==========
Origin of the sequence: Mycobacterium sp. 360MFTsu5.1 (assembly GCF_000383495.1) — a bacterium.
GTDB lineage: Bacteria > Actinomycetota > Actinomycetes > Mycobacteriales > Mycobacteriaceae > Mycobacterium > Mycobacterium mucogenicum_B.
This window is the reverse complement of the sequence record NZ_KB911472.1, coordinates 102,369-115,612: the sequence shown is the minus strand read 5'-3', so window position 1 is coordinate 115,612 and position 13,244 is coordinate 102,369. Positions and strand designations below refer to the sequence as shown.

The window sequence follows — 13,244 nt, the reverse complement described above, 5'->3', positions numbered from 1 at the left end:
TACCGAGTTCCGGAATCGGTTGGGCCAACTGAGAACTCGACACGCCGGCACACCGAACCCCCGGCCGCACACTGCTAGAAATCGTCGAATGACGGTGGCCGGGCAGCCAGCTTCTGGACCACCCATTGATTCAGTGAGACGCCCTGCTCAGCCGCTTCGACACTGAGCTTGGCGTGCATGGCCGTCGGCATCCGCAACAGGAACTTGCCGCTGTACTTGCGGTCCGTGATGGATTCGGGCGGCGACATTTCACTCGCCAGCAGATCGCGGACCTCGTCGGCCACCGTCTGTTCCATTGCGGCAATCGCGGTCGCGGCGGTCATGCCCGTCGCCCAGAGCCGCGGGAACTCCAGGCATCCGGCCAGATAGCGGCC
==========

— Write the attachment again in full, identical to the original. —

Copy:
Origin of the sequence: Mycobacterium sp. 360MFTsu5.1 (assembly GCF_000383495.1) — a bacterium.
GTDB lineage: Bacteria > Actinomycetota > Actinomycetes > Mycobacteriales > Mycobacteriaceae > Mycobacterium > Mycobacterium mucogenicum_B.
This window is the reverse complement of the sequence record NZ_KB911472.1, coordinates 102,369-115,612: the sequence shown is the minus strand read 5'-3', so window position 1 is coordinate 115,612 and position 13,244 is coordinate 102,369. Positions and strand designations below refer to the sequence as shown.

The window sequence follows — 13,244 nt, the reverse complement described above, 5'->3', positions numbered from 1 at the left end:
TACCGAGTTCCGGAATCGGTTGGGCCAACTGAGAACTCGACACGCCGGCACACCGAACCCCCGGCCGCACACTGCTAGAAATCGTCGAATGACGGTGGCCGGGCAGCCAGCTTCTGGACCACCCATTGATTCAGTGAGACGCCCTGCTCAGCCGCTTCGACACTGAGCTTGGCGTGCATGGCCGTCGGCATCCGCAACAGGAACTTGCCGCTGTACTTGCGGTCCGTGATGGATTCGGGCGGCGACATTTCACTCGCCAGCAGATCGCGGACCTCGTCGGCCACCGTCTGTTCCATTGCGGCAATCGCGGTCGCGGCGGTCATGCCCGTCGCCCAGAGCCGCGGGAACTCCAGGCATCCGGCCAGATAGCGGCC